Getting to Australia and the Early Years
The Cyprus, a brig of some 258 tons, anchored at Belfast (now Port Fairy) on 15th January 1855, with her cargo and crew, and nine passengers, a Mr. Edward Jarrett and the Delaney family from Ireland, John and Bridget Delaney and their six children. Patrick was 13, Catherine was 12, Margaret was 11, Mary was 9, Ellen was 3, and John was 2.
Their first glimpses of Belfast was of a town with some 2000 people, and verging on becoming a municipality. The jetty was crammed with warehouses, and the town presented a substantial appearance. The Delaney family were most likely housed at Belfast East, an "old boiling down works", then used for new arrivals. The new Immigration Barracks were built that year. However, their stay was very short, as on 20th January 1855, the newspaper "Banner of Belfast "recorded that John Delaney, his wife and six children were aboard the schooner Elizabeth, to continue their journey to Warrnambool. Both The Cyprus and Elizabeth belonged to the chartered fleet of William Rutledge & Co., Merchants of Port Fairy.
Warrnambool would have appeared as very similar to Belfast, as the population was about the same.
Family legend claims that Thomas Delaney had assisted his brother with payment of the family’s passage to Australia. We will never know for sure. Thomas was not a wealthy man, farming was a hard life, and money was not easily accumulated. We do know that William Rutledge was a most vociferous advocate for an immigration scheme from Britain, directly to Port Fairy. Maybe the fare was at a minimum cost, and between the brothers, they managed to pay the fare. It was not unknown for Rutledge to transport Irish immigrants, at his own cost, particularly on his cargo ships, which already paid their way.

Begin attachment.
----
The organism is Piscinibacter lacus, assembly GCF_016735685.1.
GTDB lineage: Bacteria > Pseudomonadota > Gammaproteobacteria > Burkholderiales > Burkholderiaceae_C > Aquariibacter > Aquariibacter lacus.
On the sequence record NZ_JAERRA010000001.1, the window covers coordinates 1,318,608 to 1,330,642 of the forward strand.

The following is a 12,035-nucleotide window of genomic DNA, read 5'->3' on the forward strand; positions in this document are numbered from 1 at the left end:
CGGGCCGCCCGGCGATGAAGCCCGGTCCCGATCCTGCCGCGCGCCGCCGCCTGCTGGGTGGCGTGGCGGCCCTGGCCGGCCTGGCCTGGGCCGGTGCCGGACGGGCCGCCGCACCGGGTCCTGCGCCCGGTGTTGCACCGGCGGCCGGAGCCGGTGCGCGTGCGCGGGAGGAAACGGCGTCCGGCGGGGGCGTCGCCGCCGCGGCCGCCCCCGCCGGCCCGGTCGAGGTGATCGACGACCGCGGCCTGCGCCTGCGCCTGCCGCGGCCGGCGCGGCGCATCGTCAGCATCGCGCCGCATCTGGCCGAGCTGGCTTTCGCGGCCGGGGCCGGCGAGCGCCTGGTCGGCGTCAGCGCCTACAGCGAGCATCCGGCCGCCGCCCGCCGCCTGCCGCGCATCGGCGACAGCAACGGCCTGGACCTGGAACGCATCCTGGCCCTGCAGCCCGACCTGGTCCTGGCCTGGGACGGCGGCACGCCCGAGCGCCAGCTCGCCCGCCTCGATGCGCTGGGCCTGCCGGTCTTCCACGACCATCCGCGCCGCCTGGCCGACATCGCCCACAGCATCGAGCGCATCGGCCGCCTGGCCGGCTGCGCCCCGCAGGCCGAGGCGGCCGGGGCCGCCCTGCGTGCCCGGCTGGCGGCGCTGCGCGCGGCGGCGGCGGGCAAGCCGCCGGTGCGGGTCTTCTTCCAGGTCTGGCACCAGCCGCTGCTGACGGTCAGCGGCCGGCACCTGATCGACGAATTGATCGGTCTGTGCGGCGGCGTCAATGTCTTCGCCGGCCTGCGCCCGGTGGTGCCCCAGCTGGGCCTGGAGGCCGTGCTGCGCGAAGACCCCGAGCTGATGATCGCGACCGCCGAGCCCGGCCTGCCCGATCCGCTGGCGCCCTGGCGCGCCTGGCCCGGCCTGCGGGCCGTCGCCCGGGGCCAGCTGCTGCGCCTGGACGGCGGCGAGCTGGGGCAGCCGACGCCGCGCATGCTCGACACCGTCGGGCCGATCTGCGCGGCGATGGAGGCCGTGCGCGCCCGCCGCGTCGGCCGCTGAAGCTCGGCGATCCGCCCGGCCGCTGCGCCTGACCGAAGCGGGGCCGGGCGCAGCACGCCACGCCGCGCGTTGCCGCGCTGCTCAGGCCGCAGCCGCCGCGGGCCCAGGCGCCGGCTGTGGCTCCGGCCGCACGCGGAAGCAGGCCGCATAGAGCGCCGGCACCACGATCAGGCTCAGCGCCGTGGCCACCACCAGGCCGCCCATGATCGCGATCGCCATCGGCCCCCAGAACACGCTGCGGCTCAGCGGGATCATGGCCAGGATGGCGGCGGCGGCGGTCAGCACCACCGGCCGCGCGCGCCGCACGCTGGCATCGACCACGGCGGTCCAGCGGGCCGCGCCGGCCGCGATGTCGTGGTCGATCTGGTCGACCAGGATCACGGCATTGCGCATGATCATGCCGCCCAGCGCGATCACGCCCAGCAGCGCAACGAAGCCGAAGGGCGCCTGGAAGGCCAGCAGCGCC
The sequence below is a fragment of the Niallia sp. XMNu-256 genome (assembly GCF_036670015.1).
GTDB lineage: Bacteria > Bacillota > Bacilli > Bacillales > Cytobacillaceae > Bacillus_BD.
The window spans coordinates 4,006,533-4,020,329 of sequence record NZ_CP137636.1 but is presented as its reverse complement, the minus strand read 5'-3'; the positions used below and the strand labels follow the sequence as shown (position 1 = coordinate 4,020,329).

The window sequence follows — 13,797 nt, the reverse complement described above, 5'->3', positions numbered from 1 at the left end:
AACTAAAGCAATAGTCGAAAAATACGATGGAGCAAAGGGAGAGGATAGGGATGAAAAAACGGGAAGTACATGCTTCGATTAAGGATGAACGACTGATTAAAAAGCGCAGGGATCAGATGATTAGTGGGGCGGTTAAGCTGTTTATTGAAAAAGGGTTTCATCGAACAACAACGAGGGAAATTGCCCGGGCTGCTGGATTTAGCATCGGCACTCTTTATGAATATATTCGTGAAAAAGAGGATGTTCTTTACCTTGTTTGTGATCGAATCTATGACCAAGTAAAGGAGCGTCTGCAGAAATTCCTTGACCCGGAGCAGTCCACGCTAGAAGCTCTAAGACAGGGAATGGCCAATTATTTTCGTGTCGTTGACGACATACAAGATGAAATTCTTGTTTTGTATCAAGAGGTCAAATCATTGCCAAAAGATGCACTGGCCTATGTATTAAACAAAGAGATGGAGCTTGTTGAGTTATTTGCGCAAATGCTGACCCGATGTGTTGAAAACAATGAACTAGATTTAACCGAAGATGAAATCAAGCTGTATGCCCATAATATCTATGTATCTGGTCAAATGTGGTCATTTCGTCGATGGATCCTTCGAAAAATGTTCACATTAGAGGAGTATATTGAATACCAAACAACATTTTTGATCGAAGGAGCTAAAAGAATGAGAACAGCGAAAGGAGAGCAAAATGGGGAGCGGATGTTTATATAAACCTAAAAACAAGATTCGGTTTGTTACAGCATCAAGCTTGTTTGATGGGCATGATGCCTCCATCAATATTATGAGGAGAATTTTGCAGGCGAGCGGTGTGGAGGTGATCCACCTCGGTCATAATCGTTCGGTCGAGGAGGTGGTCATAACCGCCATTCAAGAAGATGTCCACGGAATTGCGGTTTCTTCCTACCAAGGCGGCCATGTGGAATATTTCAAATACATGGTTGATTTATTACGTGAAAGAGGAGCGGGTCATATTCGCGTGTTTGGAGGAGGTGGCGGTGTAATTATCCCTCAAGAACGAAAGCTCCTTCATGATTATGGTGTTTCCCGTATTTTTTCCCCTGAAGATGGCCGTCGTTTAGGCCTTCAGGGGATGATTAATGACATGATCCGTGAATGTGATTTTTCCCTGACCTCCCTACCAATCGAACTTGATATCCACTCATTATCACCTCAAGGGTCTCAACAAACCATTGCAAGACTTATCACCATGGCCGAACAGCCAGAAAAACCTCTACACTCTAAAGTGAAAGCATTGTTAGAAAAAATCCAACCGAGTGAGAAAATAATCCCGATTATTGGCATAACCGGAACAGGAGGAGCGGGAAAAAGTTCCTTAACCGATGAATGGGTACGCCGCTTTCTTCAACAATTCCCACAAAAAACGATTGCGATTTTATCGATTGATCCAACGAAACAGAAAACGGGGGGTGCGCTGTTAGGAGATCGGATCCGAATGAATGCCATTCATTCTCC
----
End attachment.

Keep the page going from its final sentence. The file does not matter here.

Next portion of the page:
The reunion with kinfolk after fifteen years was very comforting. John and Bridget, initially settled near Thomas and his family, on the Merri River at Dennington. The land in this area was solely agricultural: wheat and potatoes. The tenants lived at spots convenient to access the leased allotments, as the farming land was very valuable.
Just a little over a year after the arrival of the John Delaney family, Thomas purchased allotment 15, section 3, of the town lots in the Parish of Wangoom, County of Villiers, Dennington. The land was at the Punt, on the Merri River, near Warrnambool and towards Belfast (Warrnambool Examiner, 14th March 1856).
Thomas was involved in public life, as in July of this year, we find him collecting subscriptions for the Duffy Qualification Fund. Charles Gavan Duffy, an Irishman, was returned as a representative for the County of Villiers and Heytesbury in the Victorian Government in September. In 1862, Duffy served as Minister in charge of the Lands Department. Duffy was instrumental in a new Land Act being passed, enabling settlers to buy good land at a low price.
In 1856, another son, Thomas, was born to John and Bridget. The family witnessed the opening of the first bridge over the Merri River, in June 1857. The ever-increasing heavy traffic used the bridge to bring produce to the Port of Warrnambool.
Both families worked very hard. Warrnambool was barely three miles away, and was the town to where they journeyed, for supplies and entertainment such as hurling, racing and cricket. However, there was no school for the children.
Thomas Delaney’s wife, Ann, suffered indifferent health for many years, and passed away on 26th June 1857. Thomas remarried on 9th September, 1857, to Mary Wilson. Thomas and Mary had two children, Catherine and John Thomas Delaney. Thomas passed away on 21st May 1860.